Ever since Max Kellerman was on First Take last week saying that “in the United States of America, no one cares about hockey”, he has taken criticism from many in the hockey industry. First, it was ESPN anchor Linda Cohn, who tweeted her displeasure for the comments:
Then, a couple days later, Colin Cowherd, host of The Herd on FS1, chimed in on Twitter by saying that college football was one of the big four sports in the US instead of the NHL, which was further behind on his rankings:
This week, another major NHL expert chimed in with his thoughts. During the season, Cohn hosts a show on ESPN+ called In The Crease, which is a nightly show that shows all the highlights from that night’s games. Plus, you get analysis from former head coach and analyst at ESPN/NHL Network, Barry Melrose.
Melrose was on The Jake Asman Show on SB Nation Radio on Tuesday and he talked about Kellerman’s comments and how maybe he felt Kellerman was trying to get stir up the debate with his comments. You can find the full interview with Melrose here.
“The funny thing about Max, I was at ESPN when he started a long time ago. He likes hockey. He likes all sports. I think he was trying to get a razz out of the guys.”
Despite the comments that have been made, the NHL should get their chance to gain fans nationally when they resume play, which looks to happen this summer. Melrose addressed during the interview that while the NHL isn’t the most popular sport, it still is popular in its own right.
“In a lot of places, hockey is played in front of full houses every night. They are number one in a lot of cities. Hockey is a billion dollar industry. Are we as big as the other sports? No. But, I will tell you the product on the ice is great, the athletes are great. You don’t have to knock another product to make yours look better.”
One thing is for certain. The NHL is going to get an opportunity to gain more fans with an extended Stanley Cup Playoffs format and potentially more national TV exposure. Since the Olympics have been postponed until 2021, we could see more playoff games on NBC this summer, which can only help the sport.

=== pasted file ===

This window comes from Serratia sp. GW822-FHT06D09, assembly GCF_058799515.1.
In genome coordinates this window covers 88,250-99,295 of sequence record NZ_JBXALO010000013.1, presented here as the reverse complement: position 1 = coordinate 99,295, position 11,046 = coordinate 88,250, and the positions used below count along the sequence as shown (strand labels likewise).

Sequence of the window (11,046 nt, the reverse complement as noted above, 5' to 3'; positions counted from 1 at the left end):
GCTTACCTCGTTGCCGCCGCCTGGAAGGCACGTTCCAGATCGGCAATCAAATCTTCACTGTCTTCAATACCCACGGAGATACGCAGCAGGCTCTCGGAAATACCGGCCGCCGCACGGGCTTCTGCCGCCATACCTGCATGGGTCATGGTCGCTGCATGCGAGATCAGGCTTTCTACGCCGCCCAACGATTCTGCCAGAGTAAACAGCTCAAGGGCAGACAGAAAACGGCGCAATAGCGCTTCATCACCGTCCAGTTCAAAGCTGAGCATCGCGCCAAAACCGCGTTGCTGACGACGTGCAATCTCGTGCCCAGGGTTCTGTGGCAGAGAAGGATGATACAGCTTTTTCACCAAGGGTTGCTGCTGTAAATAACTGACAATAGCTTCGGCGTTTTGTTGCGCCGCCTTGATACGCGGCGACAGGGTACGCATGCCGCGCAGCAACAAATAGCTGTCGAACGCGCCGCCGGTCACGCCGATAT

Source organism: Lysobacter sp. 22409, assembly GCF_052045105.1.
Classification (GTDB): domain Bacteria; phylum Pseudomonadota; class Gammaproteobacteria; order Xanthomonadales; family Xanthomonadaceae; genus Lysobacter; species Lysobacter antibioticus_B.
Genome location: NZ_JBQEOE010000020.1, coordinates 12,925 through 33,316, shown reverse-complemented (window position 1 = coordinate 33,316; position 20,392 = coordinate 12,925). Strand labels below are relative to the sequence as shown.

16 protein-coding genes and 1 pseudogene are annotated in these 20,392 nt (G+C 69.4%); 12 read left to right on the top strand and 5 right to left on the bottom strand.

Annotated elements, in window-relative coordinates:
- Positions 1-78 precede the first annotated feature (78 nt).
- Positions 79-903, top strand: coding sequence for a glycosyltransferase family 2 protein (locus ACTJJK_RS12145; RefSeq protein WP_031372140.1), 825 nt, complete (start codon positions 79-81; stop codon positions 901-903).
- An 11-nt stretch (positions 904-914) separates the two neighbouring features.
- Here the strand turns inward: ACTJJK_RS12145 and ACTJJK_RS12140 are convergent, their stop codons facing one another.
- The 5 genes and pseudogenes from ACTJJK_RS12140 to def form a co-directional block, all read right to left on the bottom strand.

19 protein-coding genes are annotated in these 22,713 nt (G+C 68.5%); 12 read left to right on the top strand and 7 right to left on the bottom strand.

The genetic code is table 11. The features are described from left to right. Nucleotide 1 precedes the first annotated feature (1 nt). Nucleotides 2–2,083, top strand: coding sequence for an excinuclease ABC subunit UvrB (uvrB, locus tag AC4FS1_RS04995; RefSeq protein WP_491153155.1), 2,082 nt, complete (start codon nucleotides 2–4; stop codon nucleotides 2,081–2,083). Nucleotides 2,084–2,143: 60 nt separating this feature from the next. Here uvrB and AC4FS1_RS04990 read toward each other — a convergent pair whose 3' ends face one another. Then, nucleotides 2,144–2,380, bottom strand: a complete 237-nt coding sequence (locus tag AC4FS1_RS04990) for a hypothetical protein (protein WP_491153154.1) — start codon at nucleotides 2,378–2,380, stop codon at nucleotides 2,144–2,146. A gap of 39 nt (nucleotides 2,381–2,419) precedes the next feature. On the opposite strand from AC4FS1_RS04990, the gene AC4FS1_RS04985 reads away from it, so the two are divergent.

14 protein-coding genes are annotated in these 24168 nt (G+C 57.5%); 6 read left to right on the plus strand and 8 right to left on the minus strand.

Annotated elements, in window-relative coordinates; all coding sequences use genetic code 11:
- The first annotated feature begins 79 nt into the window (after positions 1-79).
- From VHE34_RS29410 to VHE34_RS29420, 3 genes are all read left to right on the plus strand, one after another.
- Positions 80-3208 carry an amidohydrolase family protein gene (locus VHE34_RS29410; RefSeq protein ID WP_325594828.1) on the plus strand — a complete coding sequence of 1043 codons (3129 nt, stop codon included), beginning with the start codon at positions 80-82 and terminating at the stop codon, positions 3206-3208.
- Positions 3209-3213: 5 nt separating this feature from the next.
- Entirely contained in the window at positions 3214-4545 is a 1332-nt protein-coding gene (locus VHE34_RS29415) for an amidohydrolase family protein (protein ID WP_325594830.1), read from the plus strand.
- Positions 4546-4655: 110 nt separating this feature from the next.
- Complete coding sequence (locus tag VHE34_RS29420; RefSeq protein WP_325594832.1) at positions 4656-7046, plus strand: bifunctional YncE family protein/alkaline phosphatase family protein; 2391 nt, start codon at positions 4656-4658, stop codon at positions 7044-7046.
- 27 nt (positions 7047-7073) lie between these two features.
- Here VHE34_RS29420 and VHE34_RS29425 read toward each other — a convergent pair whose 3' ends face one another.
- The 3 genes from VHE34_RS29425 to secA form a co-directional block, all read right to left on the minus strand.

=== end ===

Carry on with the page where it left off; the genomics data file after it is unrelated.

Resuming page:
Even though ESPN does not have the broadcast rights to the NHL anymore, it is safe to say the network will cover it when play resumes as more and more sports start to come back. Once the Stanley Cup Playoffs start, the excitement for even the casual sports fan brings them to the television.
16.9% of All Sports Radio Listeners Are Streaming
The news comes as Nielsen reported that 11.3% of all radio listenership comes thru a stream, up from 6.9% in May of 2020.
According to Nielsen, sports radio stations are the third-most streamed spoken word format, just behind Talk/Personality and News/Talk/Info. The trend is continuing to show that streaming is on the uptick.
The survey found that in May 2022, 16.9% of sports talk radio’s audience tunes in via the station’s online stream. That news comes as Nielson reported that 11.3% of all radio listenership comes thru a stream, up from 6.9% in May of 2020.
Nielsen notes that in the 45 PPM markets they are grabbing data from and the 4,800+ stations that stream in those markets, just 30% of them are encoded. That encoding allows for Nielsen to accurately measure the streams. They used the listener data from 1,500 stations across the U.S., in their latest report, AM/FM Radio Streaming Growth in PPM Markets.
The survey also showed that streaming levels differ widely by radio format. Spoken word formats display strong streaming listenership (Talk/Personality: 31.2%, News/Talk/Info: 19.1%, All Sports: 16.9%). In fact, Nielsen found that 1/3 of all AM/FM streaming in PPM markets is to spoken word formats.